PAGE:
Red cross steps up aid to desperate Zim prisons
Zimbabwe’s prisons, long infamous for being dirty, disease-ridden and in desperate states, will get a much-needed injection of help from the International Committee of the Red Cross (ICRC), the agency said on Friday.
The ICRC has started distributing food to 6 300 detainees.
Kitchens, sanitation facilities and water-supply systems will be upgraded as well in the near future.
“We are working closely with the prison authorities to improve the situation for the most vulnerable detainees,” Thomas Merkelbach, head of the ICRC’s team in Harare, said in a statement.
An ICRC official said the food delivery was based on an assessment it conducted that highlighted the needs within the prisons. The agency was granted access to the prisons in April by the new coalition government in Zimbabwe.
The ICRC, as policy, does not release information based on the access it is given to prisoners and detainees. It says this confidentiality is how it gains entrance to places that would otherwise be closed off.
A South African documentary released earlier this year showed scores of skeletal prisoners in Zimbabwe dressed in rags and reportedly dying of malnutrition and HIV/Aids in filthy institutions without food, medication or basic cleaning materials.
The ICRC was granted access to the prisons, it appeared, shortly after the film was broadcast.
Prison support groups report that 20 of the country’s 14 000 inmates die each day.
Also planned for the prisons, the organisation said, are programmes to prevent the “transmission of communicable disease and make sure that detainees receive the treatment they require in event of any outbreak of disease such as cholera”.
The ICRC’s sister organisation, the Federation of Red Cross Societies, has warned that most likely next week Zimbabwe will report that the latest cholera outbreak has infected 100 000 people since late last year.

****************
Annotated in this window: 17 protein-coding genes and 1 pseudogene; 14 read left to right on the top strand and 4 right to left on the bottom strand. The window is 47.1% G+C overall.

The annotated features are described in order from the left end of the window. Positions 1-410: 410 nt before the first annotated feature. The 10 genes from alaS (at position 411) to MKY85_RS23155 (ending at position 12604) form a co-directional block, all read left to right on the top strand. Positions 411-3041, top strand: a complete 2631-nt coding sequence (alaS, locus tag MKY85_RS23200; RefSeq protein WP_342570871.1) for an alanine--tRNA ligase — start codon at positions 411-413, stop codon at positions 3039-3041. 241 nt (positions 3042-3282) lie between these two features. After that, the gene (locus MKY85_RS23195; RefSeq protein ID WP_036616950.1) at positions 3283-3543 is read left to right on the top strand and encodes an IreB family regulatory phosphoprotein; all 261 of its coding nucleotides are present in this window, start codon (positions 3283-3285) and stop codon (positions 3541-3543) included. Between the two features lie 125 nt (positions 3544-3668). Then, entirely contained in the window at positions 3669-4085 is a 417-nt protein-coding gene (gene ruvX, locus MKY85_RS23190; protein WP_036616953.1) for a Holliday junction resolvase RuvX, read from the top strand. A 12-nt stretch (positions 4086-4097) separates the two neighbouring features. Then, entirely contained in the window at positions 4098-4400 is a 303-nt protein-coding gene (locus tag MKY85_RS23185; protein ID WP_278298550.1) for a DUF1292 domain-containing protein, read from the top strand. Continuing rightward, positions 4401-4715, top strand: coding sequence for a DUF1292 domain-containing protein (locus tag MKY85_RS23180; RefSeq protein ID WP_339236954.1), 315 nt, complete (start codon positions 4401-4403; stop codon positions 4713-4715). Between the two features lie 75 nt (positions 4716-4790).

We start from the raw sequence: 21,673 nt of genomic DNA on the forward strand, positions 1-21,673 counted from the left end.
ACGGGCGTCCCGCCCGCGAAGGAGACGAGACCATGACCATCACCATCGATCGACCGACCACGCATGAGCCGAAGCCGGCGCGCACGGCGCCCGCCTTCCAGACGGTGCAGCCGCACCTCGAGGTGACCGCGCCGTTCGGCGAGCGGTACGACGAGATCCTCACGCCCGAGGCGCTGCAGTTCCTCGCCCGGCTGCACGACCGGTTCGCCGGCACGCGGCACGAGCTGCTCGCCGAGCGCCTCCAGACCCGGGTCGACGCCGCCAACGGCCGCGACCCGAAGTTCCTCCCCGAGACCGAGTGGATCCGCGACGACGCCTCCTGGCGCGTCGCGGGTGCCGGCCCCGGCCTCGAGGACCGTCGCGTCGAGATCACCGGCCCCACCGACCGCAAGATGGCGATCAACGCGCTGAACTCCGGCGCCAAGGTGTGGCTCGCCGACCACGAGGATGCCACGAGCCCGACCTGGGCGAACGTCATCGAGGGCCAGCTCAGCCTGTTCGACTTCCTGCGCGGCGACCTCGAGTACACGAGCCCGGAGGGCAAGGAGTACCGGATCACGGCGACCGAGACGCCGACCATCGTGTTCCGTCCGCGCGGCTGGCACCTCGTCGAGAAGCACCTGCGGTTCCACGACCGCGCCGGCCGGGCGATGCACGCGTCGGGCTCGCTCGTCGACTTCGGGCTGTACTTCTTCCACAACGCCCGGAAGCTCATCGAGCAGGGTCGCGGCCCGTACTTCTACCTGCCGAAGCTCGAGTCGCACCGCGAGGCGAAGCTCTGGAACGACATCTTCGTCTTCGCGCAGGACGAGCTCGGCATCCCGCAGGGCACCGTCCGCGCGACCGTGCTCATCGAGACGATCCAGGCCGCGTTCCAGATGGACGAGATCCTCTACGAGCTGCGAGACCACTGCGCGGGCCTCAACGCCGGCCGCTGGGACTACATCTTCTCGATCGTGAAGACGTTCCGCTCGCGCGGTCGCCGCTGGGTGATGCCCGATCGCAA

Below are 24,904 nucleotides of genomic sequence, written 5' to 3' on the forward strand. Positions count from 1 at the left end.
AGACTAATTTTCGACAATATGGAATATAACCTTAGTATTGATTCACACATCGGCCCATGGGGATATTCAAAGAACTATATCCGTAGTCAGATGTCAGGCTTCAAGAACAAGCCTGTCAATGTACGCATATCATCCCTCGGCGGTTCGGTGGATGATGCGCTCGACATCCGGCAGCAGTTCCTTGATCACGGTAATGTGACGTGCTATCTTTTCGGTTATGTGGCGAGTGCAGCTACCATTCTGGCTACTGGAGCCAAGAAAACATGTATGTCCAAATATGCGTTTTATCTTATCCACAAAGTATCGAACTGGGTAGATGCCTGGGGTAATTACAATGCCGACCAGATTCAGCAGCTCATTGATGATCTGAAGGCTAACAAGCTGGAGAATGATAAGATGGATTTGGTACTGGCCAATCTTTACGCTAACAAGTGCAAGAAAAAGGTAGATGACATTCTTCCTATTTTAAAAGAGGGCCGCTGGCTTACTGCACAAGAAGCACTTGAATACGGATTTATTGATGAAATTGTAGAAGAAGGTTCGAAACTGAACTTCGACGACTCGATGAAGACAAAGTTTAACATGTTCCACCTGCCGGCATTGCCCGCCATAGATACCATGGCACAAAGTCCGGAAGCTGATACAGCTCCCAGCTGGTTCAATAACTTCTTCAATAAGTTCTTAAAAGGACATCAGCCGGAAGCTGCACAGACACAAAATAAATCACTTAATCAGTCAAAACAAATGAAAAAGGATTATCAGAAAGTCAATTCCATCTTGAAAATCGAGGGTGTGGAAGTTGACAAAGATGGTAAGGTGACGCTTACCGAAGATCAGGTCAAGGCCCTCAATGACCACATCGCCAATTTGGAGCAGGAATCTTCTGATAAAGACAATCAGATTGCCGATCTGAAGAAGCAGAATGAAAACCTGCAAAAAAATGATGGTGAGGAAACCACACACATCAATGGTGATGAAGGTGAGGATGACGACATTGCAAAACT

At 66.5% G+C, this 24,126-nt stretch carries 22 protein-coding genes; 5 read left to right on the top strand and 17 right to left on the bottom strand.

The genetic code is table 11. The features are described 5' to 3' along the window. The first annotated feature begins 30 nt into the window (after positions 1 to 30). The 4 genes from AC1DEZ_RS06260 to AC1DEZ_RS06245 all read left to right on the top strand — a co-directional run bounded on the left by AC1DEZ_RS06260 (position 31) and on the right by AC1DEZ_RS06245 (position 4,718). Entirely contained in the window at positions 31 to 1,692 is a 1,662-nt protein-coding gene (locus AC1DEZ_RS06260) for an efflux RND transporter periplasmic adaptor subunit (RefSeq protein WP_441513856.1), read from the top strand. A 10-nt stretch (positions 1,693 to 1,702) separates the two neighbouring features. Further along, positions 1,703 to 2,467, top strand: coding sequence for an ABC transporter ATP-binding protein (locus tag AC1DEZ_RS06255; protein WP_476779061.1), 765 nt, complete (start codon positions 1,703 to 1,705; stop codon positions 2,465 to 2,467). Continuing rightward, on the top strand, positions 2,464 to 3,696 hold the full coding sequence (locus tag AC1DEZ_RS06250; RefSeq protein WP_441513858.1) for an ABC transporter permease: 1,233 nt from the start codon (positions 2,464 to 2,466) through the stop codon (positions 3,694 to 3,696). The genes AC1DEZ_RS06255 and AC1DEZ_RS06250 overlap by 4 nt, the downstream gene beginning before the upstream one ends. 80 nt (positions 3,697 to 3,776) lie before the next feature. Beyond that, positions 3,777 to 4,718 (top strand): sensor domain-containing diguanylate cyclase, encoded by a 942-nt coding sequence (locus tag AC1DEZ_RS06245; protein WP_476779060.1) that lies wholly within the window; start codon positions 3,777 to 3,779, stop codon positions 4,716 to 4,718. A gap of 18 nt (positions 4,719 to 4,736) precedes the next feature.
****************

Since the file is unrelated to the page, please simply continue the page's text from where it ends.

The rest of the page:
The situation in the prisons, aid workers said, was a mirror of the poor state of Zimbabwe’s economy and lack of ability to feed its population. More than half the people receive handouts from the World Food Programme.
Meanwhile, a tribunal of the Southern African Development Community (SADC) on Friday declared the Zimbabwean government in breach of a court ruling ordering it to halt white-owned farm invasions and asked Zimbabwe’s neighbours to take action.
The tribunal of the 15-nation trade bloc, which is based in the Namibian capital, Windhoek, last year ordered the then-government of President Robert Mugabe to stop evicting or interfering with 77 white farmers.
The farmers had challenged their eviction under Mugabe’s controversial land-reform programme, which has seen thousands of white farmers and farm workers thrown off the land since 2000 and handed to Mugabe supporters.
Despite the ruling, authorities in Zimbabwe have continued their harassment of farmers. William Michael Campbell and others had expected the Zimbabwean government to comply with the orders.
Instead, as stated in the affidavits submitted by Campbell and his son-in-law, Ben Freeth, the authorities have continued their harassment of farmers and workers, leading them to return to the court to seek protection.
Finding the Zimbabwean government “in breach and contempt” of last year’s ruling, on the basis of statements by government officials and the continued “invasions and harassment”, the tribunal ordered that the case be reported to the next SADC summit for action.
Mugabe himself has described the ruling as “absolute nonsense”. The court also ordered costs pursuant to the ruling.
Deon Theron of the Zimbabwean Commercial Farmers’ Union, expressed satisfaction with the ruling while maintaining a “wait-and-see” whether SADC was going to “take appropriate action”.
The Zimbabwean farmers had originally turned to the SADC tribunal after being denied the right to challenge their evictions in Zimbabwe.
The tribunal had found the Zimbabwean government to be in breach of its obligations to the SADC founding treaty regarding the rights of the farmers to defend their rights in court.—Sapa-dpa